Leicester chairman Aiyawatt Srivaddhanaprabha has dismissed calls from some supporters to sell the relegated club and promised the Foxes will soon return to the Premier League.
Despite beating West Ham 2-1 on Sunday, Leicester dropped into the Sky Bet Championship seven years after being crowned champions of England and two seasons since winning the FA Cup.
It is a remarkable fall from grace and one that Leicester chairman Srivaddhanaprabha says has led to him receiving offensive messages, some of which have been “outright abusive”.
“I have received a massive number of messages from our fans – both positive and negative,” Srivaddhanaprabha said in a statement published on the Leicester website.
“Some want me to sell the club, some using offensive and thoughtless words, and some have been outright abusive.
“But for every hurtful message I have received, I have also received messages of support, of appreciation, of unity – both remotely and from people I have met anonymously in public, who always come to say hello to me and to my family. It means a lot to us.”
Srivaddhanaprabha’s father Vichai and his family bought the club in 2010 and took Leicester into the Premier League four years later. Leicester produced possibly English football’s greatest underdog story by winning the title in 2016.
Club chairman Khun Vichai was killed in a helicopter accident at Leicester’s King Power Stadium in October 2018.
“It was the most painful experience for me and for my family, but the support and love we received from our Leicester City family made our bond even stronger,” Srivaddhanaprabha said of the accident.
“I made a commitment, as chairman, to continuing to pursue the ambition my father and I shared for the club, to ensure that the realisation of his vision for Leicester City would ultimately become his legacy.
“We want to thank you and let you know that we still have the same ambition for Leicester City that we had 13 years ago.
“The incredible support we had in our stadium yesterday, the positive messages we have received from our fans and the constructive comments we must take on-board – we will gather all this support and use it to power our recovery.
“Power to justify our fans’ belief in their club. Power to take us back to the Premier League.
“Next season is going to be tough, but it will be a year for collaboration and unity. We will come together and fight to return to the Premier League.”
Leicester finished fifth twice as well as eighth during manager Brendan Rodgers’ three full seasons in charge.
But Srivaddhanaprabha acknowledged the impact of Covid had a serious effect on the club’s finances, with summer cutbacks meaning that Rodgers was unable to significantly strengthen his squad.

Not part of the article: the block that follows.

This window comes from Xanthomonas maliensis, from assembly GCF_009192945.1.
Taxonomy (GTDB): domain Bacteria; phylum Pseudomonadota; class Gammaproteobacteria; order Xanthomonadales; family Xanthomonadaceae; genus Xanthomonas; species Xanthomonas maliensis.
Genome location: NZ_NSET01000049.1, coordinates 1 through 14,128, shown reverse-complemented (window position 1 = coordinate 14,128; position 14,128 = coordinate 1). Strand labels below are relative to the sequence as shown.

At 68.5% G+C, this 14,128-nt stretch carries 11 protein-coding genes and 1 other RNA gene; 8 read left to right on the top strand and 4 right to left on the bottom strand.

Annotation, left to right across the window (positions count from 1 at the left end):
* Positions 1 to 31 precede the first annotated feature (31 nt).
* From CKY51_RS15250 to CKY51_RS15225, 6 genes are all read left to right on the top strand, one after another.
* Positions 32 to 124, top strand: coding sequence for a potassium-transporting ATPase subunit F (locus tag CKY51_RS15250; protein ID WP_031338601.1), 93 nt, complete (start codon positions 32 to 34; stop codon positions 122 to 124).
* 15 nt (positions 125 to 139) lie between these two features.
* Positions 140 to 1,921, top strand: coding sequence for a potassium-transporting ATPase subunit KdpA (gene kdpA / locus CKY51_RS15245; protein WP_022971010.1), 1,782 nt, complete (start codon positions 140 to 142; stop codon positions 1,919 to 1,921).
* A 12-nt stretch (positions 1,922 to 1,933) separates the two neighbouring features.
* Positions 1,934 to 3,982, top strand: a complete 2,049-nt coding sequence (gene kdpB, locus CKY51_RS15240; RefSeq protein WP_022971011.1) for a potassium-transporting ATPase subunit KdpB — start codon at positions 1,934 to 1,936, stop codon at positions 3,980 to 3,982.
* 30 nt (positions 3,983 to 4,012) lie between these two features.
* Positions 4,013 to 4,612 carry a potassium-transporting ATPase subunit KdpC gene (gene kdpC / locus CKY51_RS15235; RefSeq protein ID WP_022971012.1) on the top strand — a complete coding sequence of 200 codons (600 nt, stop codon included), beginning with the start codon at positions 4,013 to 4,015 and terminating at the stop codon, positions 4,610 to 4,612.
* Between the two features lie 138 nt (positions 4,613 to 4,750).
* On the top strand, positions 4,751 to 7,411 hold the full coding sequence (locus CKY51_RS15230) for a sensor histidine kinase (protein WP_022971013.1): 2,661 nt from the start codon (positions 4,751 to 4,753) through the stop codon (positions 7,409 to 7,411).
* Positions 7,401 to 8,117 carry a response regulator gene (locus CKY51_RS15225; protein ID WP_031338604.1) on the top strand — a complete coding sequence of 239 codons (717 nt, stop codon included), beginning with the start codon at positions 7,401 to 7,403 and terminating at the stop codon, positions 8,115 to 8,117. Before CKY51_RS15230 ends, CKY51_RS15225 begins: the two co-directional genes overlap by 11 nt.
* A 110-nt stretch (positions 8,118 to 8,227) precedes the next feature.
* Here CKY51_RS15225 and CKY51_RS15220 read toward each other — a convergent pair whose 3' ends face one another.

The departures of long-serving goalkeeper Kasper Schmeichel to Nice and defender Wesley Fofana to Chelsea also had a detrimental effect on the squad.
Rodgers left at the end of April with Leicester in the bottom three, and his replacement Dean Smith was unable to prevent relegation after taking charge for the final eight games.
Srivaddhanaprabha said: “Relegation is a consequence of 38 games and over that period, we haven’t been good enough.
“Over the coming days and weeks, we need to reflect on the processes and decisions that have brought us to this point.
“What we learn from this experience must convert into action that makes us stronger and prevents this happening to us again in the future.
“We took Leicester City into the UEFA Champions League, giving our supporters those amazing Wednesday nights, under the lights in Porto, Brugge, Copenhagen, Seville and Madrid.
“We used the fruits of that success to keep reinvesting in the club, strengthening our squad, improving the experience for our fans and starting plans for major projects like Seagrave and a stadium expansion that would give us long-term strength and growth.
“Of course, these milestones place our situation today into quite stark context, but I reference them to highlight the progress we have made as a club in the last 13 years, which gives me confidence that we will build again.
“Relegation is undeniably a significant setback, but it will not define us. Today we share the loss and the pain together. But we will be back.
“This responsibility that I continue to live is one of the greatest responsibilities in my life and I will continue to put everything into it – my passion, that of my family and the entire King Power community.”